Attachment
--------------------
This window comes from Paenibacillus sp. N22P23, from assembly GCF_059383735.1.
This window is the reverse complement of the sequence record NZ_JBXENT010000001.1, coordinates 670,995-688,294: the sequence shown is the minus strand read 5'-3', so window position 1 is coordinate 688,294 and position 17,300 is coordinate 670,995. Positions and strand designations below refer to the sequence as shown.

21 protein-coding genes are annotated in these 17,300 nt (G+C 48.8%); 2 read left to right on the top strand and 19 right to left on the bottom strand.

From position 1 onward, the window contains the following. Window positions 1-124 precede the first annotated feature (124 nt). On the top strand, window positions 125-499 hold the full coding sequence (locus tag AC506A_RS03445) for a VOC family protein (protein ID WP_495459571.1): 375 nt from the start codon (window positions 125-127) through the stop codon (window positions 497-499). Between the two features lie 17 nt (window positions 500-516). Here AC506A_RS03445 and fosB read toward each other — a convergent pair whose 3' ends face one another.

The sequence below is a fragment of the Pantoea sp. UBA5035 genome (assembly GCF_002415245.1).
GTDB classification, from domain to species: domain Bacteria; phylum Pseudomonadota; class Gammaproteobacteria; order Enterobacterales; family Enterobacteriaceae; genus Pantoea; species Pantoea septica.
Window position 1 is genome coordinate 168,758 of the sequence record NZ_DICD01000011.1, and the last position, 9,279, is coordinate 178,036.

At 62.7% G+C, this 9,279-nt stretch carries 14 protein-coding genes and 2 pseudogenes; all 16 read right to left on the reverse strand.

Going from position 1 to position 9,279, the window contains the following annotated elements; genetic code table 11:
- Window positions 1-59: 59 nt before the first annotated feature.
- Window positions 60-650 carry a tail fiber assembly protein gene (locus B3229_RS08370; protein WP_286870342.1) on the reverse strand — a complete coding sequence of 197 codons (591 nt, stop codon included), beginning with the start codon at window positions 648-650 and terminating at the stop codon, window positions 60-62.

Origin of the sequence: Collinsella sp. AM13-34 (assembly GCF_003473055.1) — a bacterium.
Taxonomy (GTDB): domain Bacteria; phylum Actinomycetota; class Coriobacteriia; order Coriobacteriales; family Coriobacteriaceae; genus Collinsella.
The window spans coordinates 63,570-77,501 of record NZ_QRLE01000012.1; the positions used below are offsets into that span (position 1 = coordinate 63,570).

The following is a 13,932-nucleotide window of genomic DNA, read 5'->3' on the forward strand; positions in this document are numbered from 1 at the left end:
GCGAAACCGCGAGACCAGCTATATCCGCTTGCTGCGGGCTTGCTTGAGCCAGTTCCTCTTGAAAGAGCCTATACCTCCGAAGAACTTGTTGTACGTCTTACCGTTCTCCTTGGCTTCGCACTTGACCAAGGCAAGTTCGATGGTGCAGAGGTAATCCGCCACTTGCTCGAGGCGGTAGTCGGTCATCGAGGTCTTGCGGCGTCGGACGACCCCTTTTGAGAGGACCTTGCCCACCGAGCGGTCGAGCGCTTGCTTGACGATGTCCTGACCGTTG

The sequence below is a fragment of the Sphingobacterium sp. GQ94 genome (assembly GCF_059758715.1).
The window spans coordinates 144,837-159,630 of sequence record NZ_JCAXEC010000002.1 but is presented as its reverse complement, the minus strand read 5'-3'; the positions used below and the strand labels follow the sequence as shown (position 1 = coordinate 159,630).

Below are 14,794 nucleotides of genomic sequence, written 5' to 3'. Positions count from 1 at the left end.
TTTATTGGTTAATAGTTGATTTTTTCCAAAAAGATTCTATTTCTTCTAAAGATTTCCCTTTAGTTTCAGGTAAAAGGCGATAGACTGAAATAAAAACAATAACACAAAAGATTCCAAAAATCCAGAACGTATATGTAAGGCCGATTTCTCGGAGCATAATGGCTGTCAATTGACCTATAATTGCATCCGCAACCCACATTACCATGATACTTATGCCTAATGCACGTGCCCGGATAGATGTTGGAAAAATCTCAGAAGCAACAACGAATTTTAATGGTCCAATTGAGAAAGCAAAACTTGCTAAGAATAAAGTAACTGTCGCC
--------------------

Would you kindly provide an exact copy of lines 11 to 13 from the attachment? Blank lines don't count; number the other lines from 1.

- Window positions 60-650 carry a tail fiber assembly protein gene (locus B3229_RS08370; protein WP_286870342.1) on the reverse strand — a complete coding sequence of 197 codons (591 nt, stop codon included), beginning with the start codon at window positions 648-650 and terminating at the stop codon, window positions 60-62.

Origin of the sequence: Collinsella sp. AM13-34 (assembly GCF_003473055.1) — a bacterium.
Taxonomy (GTDB): domain Bacteria; phylum Actinomycetota; class Coriobacteriia; order Coriobacteriales; family Coriobacteriaceae; genus Collinsella.